Iran: The dangers of Iran's Holocaust denial

The Muslim Chronicle
Tarek Fatah of The Muslim Chronicle writes, "Amir Hassanpour and Shahrzad Mojab are associate professors at the University of Toronto. Amir teaches Middle Eastern Civilizations while Shahrzad is director of the Women and Gender Studies Institute."
Both are active in the Toronto anti-war community and are an integral part of the broader left-wing movement in Canada.
In this piece for the Toronto Star, this husband-wife team of Iranian Canadian academics, denounces the anti-Semitism emanating from Teheran, but state that "The outcry against the anti-Semitism of the theocrats is motivated more by imperial interests than a principled anti-racism. At the same time, Israel uses the Holocaust to justify its policy of uprooting the Palestinian people."

To their compatriots in Iran, Amir Hassanpour and Shahrzad Mojab say, "this is an opportunity to broaden their resistance to the theocracy by opposing all expressions of anti-Semitism, and preventing the holding of another Holocaust denial circus."

The two academics rip apart the Teheran regime's oppressive treatment of minorities in Iran. They write: "The Islamic regime has time and again expressed its intent to eliminate Baha'ism, one of Iran's indigenous minority religions. It has executed hundreds of Baha'is, and has denied them full citizenship rights. Even after execution, Baha'is and other "non-clean" victims such as socialists and communists are buried in unidentified cemeteries or unmarked graves. The Islamic regime has not spared its majority population, either. Women have been subjected to a regime of gender apartheid, and "married adulterers" are brutally punished by stoning them to death. In 1988, Tehran launched a "politicide" project, massacring thousands of political prisoners who had already been sentenced to prison terms. Iran's non-Persian peoples, the Arabs, Baluches, Kurds and Turkmens, also suffer from repression. They are denied many rights including native tongue education. Even followers of Sunni Islam, which comprise about 20 per cent of the population, suffer from discrimination. They have not been allowed to build a Sunni mosque in Tehran."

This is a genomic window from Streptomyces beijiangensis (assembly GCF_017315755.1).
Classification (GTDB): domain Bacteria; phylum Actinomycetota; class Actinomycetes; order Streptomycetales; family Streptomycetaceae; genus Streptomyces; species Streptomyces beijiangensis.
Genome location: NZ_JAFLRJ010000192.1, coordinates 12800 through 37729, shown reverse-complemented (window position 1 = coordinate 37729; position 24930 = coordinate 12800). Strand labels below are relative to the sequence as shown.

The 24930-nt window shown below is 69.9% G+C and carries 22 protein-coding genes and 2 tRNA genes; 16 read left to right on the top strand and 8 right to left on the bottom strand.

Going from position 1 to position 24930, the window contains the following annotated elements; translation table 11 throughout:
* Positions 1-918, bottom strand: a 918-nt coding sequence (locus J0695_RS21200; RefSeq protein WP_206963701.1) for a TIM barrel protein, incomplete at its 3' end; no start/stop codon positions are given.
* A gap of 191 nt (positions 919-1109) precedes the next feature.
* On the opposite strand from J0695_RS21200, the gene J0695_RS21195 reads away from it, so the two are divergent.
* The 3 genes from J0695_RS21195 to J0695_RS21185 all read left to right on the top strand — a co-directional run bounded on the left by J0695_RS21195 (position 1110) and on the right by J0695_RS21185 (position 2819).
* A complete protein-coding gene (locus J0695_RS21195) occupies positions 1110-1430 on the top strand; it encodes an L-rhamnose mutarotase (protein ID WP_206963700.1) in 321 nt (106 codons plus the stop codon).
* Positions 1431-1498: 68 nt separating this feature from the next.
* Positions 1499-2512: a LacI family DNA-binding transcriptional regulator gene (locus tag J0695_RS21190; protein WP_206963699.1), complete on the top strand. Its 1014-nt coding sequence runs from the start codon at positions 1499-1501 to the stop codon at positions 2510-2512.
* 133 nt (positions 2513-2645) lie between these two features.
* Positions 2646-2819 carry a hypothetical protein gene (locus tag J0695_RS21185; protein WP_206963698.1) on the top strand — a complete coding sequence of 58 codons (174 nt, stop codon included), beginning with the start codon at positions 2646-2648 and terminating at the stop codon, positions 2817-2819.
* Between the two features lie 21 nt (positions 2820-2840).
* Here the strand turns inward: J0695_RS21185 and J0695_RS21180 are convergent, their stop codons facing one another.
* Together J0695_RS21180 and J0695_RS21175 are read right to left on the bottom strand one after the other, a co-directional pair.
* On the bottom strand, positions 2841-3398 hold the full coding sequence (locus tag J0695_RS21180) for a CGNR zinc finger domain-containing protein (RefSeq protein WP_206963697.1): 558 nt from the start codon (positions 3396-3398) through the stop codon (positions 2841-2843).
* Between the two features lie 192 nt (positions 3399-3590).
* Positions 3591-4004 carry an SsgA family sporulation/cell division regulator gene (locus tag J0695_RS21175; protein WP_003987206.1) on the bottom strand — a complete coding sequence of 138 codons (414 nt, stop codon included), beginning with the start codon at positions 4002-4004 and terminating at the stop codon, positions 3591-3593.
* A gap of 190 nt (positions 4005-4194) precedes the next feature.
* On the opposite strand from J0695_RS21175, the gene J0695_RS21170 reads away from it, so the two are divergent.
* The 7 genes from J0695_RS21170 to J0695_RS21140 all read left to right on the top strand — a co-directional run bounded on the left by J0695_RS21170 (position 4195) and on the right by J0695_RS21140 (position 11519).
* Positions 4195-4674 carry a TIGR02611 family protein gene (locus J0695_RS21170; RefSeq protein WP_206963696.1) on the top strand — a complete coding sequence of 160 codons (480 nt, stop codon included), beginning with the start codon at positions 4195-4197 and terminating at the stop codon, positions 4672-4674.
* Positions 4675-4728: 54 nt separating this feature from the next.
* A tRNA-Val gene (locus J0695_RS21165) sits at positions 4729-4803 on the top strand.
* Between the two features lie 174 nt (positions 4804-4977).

Read and reflect.

Tarek Fatah